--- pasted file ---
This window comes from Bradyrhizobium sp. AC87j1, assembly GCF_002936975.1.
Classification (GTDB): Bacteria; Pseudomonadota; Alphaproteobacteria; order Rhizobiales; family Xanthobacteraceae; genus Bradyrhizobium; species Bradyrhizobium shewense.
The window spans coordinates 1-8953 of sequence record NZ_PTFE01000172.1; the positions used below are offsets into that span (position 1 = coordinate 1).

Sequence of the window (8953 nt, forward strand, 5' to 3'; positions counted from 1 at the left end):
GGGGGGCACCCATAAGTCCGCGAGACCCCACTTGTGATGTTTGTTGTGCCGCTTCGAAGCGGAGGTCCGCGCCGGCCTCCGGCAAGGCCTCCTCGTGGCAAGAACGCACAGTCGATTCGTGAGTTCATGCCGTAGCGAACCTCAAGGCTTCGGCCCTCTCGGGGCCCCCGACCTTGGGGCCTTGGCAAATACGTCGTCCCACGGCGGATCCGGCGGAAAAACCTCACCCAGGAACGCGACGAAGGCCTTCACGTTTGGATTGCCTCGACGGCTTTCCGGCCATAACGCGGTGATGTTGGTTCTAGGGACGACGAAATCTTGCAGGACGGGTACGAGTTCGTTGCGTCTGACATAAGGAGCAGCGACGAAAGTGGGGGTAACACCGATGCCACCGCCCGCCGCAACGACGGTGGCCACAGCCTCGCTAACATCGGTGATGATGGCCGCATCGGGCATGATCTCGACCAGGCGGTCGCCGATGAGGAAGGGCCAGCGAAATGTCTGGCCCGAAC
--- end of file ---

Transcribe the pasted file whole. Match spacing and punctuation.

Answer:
This window comes from Bradyrhizobium sp. AC87j1, assembly GCF_002936975.1.
Classification (GTDB): Bacteria; Pseudomonadota; Alphaproteobacteria; order Rhizobiales; family Xanthobacteraceae; genus Bradyrhizobium; species Bradyrhizobium shewense.
The window spans coordinates 1-8953 of sequence record NZ_PTFE01000172.1; the positions used below are offsets into that span (position 1 = coordinate 1).

Sequence of the window (8953 nt, forward strand, 5' to 3'; positions counted from 1 at the left end):
GGGGGGCACCCATAAGTCCGCGAGACCCCACTTGTGATGTTTGTTGTGCCGCTTCGAAGCGGAGGTCCGCGCCGGCCTCCGGCAAGGCCTCCTCGTGGCAAGAACGCACAGTCGATTCGTGAGTTCATGCCGTAGCGAACCTCAAGGCTTCGGCCCTCTCGGGGCCCCCGACCTTGGGGCCTTGGCAAATACGTCGTCCCACGGCGGATCCGGCGGAAAAACCTCACCCAGGAACGCGACGAAGGCCTTCACGTTTGGATTGCCTCGACGGCTTTCCGGCCATAACGCGGTGATGTTGGTTCTAGGGACGACGAAATCTTGCAGGACGGGTACGAGTTCGTTGCGTCTGACATAAGGAGCAGCGACGAAAGTGGGGGTAACACCGATGCCACCGCCCGCCGCAACGACGGTGGCCACAGCCTCGCTAACATCGGTGATGATGGCCGCATCGGGCATGATCTCGACCAGGCGGTCGCCGATGAGGAAGGGCCAGCGAAATGTCTGGCCCGAAC